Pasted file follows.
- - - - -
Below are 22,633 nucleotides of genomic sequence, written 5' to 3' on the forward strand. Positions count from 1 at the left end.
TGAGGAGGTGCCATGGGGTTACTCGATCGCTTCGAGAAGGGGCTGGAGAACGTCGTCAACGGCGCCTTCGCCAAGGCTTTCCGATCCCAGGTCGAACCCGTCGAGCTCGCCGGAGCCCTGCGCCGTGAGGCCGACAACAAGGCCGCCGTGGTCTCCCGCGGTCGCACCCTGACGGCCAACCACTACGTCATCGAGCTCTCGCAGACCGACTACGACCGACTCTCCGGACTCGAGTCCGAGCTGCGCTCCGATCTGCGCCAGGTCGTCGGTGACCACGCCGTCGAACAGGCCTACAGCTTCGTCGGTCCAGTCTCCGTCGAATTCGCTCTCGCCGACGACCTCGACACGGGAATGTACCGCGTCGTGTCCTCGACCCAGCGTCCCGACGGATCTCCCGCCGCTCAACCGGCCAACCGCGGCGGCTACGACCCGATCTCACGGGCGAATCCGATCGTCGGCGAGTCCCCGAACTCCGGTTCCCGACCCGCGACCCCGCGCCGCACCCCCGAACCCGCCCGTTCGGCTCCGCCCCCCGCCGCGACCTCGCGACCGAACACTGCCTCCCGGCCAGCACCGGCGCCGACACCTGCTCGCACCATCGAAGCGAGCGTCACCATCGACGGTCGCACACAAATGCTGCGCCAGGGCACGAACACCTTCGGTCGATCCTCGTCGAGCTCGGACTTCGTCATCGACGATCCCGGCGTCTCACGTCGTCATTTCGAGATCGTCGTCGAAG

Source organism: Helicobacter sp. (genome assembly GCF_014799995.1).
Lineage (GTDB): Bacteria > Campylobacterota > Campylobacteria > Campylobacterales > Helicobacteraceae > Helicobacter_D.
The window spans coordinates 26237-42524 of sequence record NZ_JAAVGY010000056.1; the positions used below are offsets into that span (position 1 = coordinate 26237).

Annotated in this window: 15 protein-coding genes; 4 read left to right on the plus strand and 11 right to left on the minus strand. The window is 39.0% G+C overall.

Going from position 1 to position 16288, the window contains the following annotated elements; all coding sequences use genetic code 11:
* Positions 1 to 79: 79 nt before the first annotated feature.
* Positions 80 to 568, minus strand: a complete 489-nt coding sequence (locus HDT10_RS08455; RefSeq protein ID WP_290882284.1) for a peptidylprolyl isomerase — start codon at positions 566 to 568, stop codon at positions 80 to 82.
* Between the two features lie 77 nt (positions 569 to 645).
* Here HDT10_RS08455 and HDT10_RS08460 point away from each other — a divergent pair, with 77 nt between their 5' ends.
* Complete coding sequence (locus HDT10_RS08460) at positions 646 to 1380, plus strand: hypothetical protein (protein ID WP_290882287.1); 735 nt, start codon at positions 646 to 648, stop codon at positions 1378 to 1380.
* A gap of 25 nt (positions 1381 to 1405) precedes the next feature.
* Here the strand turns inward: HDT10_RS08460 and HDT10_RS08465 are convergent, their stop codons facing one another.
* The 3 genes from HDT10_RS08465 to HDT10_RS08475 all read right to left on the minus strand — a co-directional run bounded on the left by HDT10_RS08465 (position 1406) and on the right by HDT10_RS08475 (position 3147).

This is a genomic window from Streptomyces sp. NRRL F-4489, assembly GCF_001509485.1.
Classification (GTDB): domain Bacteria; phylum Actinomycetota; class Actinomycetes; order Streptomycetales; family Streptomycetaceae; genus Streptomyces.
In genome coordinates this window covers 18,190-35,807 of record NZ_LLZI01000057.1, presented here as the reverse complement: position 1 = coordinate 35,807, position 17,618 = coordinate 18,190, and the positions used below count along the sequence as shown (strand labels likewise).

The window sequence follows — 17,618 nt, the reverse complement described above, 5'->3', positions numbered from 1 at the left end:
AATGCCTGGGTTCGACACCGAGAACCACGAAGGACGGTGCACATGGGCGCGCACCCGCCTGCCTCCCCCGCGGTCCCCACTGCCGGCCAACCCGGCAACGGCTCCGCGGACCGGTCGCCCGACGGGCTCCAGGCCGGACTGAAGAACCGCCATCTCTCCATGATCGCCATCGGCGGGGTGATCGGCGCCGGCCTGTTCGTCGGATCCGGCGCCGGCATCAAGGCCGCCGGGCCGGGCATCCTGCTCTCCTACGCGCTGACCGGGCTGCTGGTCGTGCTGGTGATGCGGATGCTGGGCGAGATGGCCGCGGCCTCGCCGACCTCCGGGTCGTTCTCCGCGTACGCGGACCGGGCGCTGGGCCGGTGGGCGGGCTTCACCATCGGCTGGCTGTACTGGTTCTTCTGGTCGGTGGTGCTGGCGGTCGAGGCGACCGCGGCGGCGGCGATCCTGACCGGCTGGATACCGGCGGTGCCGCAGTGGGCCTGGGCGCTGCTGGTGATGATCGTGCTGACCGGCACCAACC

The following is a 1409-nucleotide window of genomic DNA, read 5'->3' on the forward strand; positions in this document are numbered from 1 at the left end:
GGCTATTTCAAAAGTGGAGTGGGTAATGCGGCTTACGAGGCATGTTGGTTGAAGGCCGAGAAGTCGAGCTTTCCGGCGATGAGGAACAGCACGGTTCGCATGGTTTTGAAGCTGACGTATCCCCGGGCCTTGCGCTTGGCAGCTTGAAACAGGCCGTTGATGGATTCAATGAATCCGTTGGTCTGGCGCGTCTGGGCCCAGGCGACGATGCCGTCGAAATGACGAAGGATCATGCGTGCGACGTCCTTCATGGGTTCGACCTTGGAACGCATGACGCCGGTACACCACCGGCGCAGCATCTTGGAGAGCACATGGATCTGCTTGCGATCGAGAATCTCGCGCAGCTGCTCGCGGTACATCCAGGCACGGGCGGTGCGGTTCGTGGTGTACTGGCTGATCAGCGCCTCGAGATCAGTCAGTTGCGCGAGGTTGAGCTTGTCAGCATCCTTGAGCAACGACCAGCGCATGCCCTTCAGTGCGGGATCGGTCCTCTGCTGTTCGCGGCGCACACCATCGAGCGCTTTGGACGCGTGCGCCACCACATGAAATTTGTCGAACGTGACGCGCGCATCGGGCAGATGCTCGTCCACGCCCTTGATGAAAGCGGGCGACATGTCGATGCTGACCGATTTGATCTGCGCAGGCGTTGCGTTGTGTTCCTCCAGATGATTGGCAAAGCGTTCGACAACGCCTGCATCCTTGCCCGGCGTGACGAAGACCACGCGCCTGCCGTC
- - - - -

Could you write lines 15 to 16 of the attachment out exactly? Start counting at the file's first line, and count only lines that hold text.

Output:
* The 3 genes from HDT10_RS08465 to HDT10_RS08475 all read right to left on the minus strand — a co-directional run bounded on the left by HDT10_RS08465 (position 1406) and on the right by HDT10_RS08475 (position 3147).

This is a genomic window from Streptomyces sp. NRRL F-4489, assembly GCF_001509485.1.